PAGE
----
The pattern of parallelism is far from "random" (as you put it) but is part and parcel of God's eternal Word, particularly in songs, as found in Exodus 15 and throughout the book of Psalms. Moreover, according to this particular distich, not only is Jehovah a warrior, but He is known by the name Jehovah, which to the Israelites meant, in part,

  • the eternally existent one
  • the person who simply IS,
  • the one whose ground of being is His eternal self
  • the covenant-making, covenant-keeping God
  • the one true God (see Deuteronomy 6:4-9, a prayer--the Shema--which says in part, "Hear O Israel, the LORD our God is One LORD")

In more modern parlance we might say today that God is the unmoved mover, the un-caused cause.

In conclusion, part of the significance of Exodus 15:3 is that it gives insight into the character of Jehovah. Not only is he a conquering warrior who can rout any and all enemies of his people, but he is also an eternal warrior who until time is no more will not only do battle with the forces of evil but will also ultimately defeat them and will be hailed forever thereafter as the conquering warrior/hero.

And what is the last enemy of humankind which God will ultimately defeat? Death itself. As the apostle Paul put it,

The last enemy to be destroyed is death (1 Corinthians 15:26 NIV).

And as the apostle John put it,

Then death and Hades were thrown into the lake of fire. This is the second death, the lake of fire. And if anyone’s name was not found written in the book of life, he was thrown into the lake of fire (Revelation 20:14-15 NASB).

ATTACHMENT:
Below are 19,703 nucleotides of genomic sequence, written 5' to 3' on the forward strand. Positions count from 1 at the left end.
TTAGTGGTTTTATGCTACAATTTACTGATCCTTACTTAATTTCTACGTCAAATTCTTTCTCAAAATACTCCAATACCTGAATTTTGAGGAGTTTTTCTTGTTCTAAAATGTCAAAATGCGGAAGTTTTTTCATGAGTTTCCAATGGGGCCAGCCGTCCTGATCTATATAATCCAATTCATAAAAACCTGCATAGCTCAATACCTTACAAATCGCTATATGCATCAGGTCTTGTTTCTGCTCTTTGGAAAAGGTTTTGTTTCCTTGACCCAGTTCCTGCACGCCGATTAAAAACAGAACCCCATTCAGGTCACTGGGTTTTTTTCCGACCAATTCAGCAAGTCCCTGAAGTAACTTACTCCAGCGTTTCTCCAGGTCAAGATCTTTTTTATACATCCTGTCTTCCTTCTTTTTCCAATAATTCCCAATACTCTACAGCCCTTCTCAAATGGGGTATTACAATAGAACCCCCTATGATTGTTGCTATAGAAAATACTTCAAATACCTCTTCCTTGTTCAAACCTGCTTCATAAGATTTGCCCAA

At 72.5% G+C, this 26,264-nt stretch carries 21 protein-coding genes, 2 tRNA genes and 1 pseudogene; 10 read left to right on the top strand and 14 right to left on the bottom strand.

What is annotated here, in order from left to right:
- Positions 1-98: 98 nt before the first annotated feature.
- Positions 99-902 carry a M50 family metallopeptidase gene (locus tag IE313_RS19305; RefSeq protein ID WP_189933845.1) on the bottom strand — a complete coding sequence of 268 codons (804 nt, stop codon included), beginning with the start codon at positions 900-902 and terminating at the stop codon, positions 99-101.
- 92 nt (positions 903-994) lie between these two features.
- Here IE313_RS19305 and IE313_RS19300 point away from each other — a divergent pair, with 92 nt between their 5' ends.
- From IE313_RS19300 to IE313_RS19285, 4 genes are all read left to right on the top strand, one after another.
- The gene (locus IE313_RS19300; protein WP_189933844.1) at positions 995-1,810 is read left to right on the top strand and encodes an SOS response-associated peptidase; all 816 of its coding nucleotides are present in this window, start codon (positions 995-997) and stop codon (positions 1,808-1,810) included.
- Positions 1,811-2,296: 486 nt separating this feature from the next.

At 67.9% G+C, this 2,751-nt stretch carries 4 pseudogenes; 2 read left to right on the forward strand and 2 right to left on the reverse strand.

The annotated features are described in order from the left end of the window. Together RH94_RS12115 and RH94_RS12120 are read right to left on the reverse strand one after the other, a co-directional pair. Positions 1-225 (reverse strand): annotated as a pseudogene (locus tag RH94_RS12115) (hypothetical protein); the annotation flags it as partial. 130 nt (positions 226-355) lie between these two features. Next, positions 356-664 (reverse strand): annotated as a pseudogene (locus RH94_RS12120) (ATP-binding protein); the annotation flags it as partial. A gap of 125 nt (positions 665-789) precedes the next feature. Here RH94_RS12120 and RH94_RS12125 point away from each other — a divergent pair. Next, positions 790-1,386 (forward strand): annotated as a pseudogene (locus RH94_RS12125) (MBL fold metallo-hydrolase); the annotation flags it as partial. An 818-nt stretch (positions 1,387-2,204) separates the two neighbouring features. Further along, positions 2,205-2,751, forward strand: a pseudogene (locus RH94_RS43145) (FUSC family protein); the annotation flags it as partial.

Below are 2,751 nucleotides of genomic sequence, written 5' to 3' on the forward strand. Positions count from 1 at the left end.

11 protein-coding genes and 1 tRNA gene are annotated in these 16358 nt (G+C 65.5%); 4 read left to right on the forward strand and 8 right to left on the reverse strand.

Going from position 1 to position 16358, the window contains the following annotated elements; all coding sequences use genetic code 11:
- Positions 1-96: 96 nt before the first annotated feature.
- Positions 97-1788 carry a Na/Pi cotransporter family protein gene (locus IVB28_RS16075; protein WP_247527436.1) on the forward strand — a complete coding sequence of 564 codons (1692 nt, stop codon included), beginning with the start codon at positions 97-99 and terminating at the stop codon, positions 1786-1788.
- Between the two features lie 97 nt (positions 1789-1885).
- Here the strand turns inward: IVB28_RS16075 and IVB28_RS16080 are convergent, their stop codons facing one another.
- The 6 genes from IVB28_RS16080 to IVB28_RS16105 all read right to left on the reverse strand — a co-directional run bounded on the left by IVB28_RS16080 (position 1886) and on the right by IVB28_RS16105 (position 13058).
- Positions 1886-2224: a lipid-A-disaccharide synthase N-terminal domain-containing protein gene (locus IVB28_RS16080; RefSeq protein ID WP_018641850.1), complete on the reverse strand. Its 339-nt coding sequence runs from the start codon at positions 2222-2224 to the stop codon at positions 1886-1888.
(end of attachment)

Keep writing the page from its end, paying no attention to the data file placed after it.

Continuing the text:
• "I AM that I AM", I believe means: My name is my nature. [“Holy, holy, holy IS the Lord Almighty" (Isa 6:3)] – Constantthin Oct 7 '17 at 0:11
  • @Ruminator. I think Paul knew God's name, and is just saying that he (Paul) is also holy. ‘Be holy because I, the Lord your God, am holy. (Lev 19:2) – Constantthin Oct 7 '17 at 0:47
  • @Ruminator: I've revised my answer to include some additional denotations of God's name to the Hebrews. What was "new," in a sense, when the LORD told Moses to tell the Hebrew children that "I AM" had sent him, was that the God of their fathers (Abraham, Isaac, and Jacob) was also their God in the here and now. Hence, God said in effect to Moses first (who I assume told the Israelites), "I AM with you, Moses. Chillax, I've got it covered" (RHSV, the Rhetorician's Standard Version!). Armed with confidence, Moses likely announced confidently to his people that indeed the LORD was with them. – rhetorician Oct 7 '17 at 2:45
  • @Ruminator: No particular source I can cite. I do recall, however, that one source suggested that THE NAME might also be pronounced yä′ho͞o, yā′-, which is pretty mind blowing (Yahoo!), particularly since one of the definitions of yahoo is "[an expression] used to express exuberance or delight." Just something to think about. God's name, as with every symbol/word, conjures up all sorts of things in the minds of the Hebrews. My "list" is but a guess, of sorts, based on a large context of {at least) the Pentateuch and the narrative therein, including, for example, Abraham's compound name for – rhetorician Oct 7 '17 at 11:18
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    @Ruminator: I may incorporate into my answer some material from the comments. Thanks for the upvote. – rhetorician Oct 7 '17 at 14:25